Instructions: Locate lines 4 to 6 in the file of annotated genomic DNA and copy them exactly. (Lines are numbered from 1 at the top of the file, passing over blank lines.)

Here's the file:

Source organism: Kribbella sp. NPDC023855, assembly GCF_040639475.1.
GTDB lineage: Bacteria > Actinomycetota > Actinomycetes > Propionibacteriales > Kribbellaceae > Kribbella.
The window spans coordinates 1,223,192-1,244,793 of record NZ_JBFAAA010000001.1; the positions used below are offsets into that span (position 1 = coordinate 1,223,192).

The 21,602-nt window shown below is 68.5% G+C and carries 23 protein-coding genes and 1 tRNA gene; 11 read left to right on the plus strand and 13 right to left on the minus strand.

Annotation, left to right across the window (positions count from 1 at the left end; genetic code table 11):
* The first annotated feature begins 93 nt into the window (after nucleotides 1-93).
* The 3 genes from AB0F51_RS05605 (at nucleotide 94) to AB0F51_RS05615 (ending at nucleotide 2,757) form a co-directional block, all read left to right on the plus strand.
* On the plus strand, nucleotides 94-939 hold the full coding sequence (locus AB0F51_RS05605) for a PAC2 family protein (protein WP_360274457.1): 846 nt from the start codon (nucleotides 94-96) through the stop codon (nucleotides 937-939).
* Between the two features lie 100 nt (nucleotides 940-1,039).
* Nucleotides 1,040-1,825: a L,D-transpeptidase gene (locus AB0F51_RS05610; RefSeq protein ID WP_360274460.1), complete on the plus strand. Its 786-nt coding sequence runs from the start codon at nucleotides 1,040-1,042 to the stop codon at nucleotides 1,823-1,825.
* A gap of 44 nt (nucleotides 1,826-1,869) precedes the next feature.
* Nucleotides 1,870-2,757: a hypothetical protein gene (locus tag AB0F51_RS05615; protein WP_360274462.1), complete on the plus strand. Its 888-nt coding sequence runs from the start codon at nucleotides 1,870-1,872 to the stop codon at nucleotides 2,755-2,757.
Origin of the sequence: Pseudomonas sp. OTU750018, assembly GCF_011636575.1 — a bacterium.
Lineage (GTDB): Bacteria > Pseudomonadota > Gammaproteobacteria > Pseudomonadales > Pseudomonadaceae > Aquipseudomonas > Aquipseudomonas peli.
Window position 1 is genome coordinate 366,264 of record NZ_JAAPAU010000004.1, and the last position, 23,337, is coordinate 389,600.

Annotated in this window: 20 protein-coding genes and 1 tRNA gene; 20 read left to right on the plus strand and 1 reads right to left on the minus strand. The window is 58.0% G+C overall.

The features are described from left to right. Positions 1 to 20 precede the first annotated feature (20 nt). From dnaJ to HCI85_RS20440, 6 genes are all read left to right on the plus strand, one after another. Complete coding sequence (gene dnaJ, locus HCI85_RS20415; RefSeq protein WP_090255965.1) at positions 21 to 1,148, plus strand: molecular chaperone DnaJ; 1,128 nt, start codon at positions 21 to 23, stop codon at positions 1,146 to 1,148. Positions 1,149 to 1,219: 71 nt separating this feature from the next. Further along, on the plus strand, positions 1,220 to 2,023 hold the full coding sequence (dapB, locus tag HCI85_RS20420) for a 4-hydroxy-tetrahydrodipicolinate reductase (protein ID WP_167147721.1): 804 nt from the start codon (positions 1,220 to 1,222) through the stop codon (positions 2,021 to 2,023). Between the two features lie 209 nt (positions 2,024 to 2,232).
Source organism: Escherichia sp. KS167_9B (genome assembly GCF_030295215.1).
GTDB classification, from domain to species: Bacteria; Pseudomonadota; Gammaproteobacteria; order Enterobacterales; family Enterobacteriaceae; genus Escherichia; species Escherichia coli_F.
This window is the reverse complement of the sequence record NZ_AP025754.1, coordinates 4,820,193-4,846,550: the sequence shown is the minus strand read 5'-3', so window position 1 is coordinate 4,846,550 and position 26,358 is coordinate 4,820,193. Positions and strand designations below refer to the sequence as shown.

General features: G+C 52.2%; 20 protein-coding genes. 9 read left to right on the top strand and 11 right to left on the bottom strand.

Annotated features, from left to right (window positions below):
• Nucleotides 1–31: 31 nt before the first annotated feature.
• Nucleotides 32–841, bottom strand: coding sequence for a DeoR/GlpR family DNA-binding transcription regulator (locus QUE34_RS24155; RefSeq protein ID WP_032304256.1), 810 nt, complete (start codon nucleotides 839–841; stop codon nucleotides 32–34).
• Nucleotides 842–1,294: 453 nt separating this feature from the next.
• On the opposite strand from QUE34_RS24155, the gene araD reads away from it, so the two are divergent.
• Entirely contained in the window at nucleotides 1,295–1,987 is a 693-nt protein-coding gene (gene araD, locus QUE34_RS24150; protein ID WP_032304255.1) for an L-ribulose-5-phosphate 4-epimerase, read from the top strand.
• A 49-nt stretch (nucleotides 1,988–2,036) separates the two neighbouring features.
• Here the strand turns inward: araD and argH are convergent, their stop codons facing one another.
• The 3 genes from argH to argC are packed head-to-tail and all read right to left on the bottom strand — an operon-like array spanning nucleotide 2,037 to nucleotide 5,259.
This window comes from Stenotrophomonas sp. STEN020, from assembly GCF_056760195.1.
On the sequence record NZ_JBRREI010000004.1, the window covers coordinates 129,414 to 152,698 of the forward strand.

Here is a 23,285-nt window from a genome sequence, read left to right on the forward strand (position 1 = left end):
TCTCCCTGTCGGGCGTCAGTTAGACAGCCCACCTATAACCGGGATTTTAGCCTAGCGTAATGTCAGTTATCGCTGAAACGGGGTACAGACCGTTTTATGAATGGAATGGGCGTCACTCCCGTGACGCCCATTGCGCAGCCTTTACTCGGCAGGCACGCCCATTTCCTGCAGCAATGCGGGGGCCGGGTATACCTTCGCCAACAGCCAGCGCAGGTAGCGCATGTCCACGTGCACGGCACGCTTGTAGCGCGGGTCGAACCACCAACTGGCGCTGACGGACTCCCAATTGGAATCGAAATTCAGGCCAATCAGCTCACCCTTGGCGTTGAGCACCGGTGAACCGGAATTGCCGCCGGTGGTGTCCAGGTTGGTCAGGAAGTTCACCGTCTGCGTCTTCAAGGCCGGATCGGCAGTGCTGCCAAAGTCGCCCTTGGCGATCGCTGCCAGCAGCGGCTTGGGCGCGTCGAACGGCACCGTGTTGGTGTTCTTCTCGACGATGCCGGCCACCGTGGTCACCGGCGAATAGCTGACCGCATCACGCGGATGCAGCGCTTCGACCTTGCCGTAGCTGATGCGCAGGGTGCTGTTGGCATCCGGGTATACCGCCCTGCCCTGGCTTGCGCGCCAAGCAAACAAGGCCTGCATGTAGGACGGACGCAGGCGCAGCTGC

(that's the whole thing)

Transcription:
The 21,602-nt window shown below is 68.5% G+C and carries 23 protein-coding genes and 1 tRNA gene; 11 read left to right on the plus strand and 13 right to left on the minus strand.

Annotation, left to right across the window (positions count from 1 at the left end; genetic code table 11):
* The first annotated feature begins 93 nt into the window (after nucleotides 1-93).